What is a trivial benefit – how do they affect limited company directors?
A good way to explain trivial benefits is to think of them as small one-off gifts that are given to staff. As well as brightening your employee’s day, the gifts are allowable expenses and will reduce your corporation tax bill. Examples of trivial benefits include:
- A gift for a new baby
- Friday pizzas and beers
- A birthday card and a bottle of wine
What are the rules?
There are strict rules around what can be classed as a trivial benefit:
- It must cost £50 or less
- It can’t be cash or a cash voucher
- It can’t be a reward for work or performance
- It can’t be in the terms of their contract
The main thing to remember is the benefit can’t be used to replace employees pay, or as a bonus.
There should be no expectation of the gift. Think spontaneous treats to make your team smile, who doesn’t love a surprise box of chocolates?
For example, a team lunch for a birthday could be classed as a trivial benefit. However, providing a working lunch for employees or providing a team-building event would not be classed as a trivial benefit, as it is related to their employment.
It’s important not to confuse trivial benefits with ‘benefits in kind’. The later includes things like gym memberships and company cars, which would need to be reported to HMRC on a P11D each year.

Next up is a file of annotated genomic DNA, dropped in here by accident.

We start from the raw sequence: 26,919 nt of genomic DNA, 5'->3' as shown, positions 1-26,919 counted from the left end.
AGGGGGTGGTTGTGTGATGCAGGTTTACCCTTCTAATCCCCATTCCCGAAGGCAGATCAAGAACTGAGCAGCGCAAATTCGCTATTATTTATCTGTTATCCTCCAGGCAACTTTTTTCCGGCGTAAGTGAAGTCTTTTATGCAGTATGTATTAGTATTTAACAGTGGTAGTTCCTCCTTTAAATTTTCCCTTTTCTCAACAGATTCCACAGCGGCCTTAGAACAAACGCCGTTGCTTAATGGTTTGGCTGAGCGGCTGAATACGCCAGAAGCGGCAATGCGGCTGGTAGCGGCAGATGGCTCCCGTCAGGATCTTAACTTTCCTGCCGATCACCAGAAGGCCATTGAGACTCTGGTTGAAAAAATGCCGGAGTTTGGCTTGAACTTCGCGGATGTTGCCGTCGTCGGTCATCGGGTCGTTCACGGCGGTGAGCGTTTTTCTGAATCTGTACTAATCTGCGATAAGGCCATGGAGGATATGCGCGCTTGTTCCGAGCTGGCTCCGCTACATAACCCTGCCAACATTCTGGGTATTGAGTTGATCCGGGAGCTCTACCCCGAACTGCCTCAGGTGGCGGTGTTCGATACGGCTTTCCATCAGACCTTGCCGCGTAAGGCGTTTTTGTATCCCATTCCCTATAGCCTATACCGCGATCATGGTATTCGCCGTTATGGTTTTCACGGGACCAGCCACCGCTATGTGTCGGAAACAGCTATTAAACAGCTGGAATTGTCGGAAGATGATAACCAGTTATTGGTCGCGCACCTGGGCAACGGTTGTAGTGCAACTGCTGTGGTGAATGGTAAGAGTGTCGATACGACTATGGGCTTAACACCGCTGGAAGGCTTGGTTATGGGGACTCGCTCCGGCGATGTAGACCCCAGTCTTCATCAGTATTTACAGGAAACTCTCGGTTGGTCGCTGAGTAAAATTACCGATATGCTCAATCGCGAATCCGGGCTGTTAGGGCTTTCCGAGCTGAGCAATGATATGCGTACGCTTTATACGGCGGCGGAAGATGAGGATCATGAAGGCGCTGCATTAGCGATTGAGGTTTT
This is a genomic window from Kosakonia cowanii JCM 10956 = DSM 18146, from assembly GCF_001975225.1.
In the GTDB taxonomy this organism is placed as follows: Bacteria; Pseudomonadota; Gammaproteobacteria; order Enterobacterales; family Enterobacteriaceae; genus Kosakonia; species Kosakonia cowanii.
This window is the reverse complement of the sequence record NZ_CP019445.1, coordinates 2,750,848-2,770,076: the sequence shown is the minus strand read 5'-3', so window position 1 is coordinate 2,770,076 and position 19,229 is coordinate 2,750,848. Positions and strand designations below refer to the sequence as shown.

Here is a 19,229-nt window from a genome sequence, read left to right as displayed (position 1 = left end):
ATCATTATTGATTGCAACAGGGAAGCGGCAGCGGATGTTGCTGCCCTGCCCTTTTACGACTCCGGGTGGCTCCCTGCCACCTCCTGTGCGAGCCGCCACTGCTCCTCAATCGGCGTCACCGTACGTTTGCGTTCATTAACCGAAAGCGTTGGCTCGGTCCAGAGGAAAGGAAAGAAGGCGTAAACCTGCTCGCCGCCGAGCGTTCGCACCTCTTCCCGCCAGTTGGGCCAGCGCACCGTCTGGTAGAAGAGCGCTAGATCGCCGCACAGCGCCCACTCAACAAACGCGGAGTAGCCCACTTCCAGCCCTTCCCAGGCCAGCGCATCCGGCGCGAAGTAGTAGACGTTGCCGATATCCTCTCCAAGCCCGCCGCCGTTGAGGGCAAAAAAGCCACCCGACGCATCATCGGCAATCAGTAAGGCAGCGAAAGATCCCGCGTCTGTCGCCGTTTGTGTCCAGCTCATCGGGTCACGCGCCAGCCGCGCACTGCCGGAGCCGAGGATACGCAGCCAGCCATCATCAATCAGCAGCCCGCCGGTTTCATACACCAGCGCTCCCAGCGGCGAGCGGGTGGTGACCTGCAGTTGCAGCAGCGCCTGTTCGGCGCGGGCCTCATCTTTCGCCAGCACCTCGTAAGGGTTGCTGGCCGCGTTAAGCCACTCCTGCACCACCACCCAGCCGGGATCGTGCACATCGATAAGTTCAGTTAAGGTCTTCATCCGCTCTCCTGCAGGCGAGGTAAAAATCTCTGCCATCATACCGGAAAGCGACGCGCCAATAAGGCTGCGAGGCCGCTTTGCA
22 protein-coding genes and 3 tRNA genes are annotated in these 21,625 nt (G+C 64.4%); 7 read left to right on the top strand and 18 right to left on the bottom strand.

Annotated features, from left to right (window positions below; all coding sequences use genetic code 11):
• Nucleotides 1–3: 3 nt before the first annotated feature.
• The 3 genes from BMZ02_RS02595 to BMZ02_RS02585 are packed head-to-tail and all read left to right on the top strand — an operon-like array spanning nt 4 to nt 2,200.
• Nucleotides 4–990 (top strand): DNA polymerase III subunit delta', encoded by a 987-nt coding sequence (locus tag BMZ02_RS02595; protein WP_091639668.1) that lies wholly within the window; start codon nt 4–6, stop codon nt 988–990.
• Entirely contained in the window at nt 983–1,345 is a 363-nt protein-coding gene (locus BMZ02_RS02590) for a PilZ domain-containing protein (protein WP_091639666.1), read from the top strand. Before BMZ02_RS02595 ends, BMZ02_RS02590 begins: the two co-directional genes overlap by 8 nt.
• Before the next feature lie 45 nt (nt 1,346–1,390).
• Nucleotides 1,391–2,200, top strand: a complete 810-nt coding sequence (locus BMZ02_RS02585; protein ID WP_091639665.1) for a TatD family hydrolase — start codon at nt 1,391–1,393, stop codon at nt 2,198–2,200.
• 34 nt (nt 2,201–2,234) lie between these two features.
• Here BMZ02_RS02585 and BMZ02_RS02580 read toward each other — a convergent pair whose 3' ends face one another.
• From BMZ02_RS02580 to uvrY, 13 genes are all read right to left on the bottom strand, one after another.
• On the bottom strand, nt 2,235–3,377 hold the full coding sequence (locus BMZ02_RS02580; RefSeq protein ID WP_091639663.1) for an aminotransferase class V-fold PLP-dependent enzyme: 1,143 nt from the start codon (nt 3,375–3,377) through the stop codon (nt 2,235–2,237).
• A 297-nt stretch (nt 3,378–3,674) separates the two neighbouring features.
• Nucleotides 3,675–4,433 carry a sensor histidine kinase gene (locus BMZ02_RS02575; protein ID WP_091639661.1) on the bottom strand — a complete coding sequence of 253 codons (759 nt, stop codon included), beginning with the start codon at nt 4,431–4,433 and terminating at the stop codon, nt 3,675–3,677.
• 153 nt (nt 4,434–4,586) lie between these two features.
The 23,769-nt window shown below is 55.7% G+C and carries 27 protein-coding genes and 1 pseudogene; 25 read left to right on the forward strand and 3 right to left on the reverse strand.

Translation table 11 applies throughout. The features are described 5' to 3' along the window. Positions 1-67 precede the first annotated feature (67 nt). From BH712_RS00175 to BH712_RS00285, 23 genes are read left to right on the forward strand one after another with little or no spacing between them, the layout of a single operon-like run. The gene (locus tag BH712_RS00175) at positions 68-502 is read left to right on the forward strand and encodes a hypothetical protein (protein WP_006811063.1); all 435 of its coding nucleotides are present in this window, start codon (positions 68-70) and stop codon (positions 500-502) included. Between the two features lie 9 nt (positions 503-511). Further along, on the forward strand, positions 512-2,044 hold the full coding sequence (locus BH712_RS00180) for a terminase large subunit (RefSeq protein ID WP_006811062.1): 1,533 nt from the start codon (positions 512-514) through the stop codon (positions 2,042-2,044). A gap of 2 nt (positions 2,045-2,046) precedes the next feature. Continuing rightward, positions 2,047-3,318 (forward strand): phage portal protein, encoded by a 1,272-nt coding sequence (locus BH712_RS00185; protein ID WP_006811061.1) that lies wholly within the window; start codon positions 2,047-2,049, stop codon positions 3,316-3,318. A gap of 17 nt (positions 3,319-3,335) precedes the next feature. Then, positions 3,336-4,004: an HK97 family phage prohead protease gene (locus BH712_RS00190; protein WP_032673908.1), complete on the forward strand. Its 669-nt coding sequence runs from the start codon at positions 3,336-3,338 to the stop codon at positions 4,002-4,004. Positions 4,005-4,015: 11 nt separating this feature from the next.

As the rules around trivial benefits are so strict, please ask your accountant whether the expense meets the required criteria before investing your hard-earned money.
It’s really important each trivial benefit costs £50 or less. If you spend £50.01 the whole amount will become taxable, not just the 1p overspend.
Trivial benefits should be split throughout the year, small incremental spends of no more than £50 at one time.
The only time this rule wouldn’t apply would be a group event. For example, if you host a birthday lunch with 5 employees and the bill is £240, you’d divide the figure by the number of attendees. As it totals £48pp, you would be able to apply the benefit.
Another thing to consider is the market value of the gift you’re giving. If you were to share out last season’s stock between staff, but the market value was higher than £50. You wouldn’t be able to include this as a trivial benefit. This is because the team could potentially sell the stock on and make a profit.
If you’re a Director of a ‘close’ company, your spend is capped at £300 each tax year. A close company is a limited company that’s run by 5 or fewer shareholders.
Directors are also able to give trivial benefits to family and members of their household. This would be claimed for under your Director’s annual allowance of £300.
Directors must split trivial benefits throughout the year, spending no more than £50 each time, to remain compliant.
The trivial benefits are in addition to the tax-free spend you get on an annual event like Christmas party or summer BBQ, which is another £150 per employee.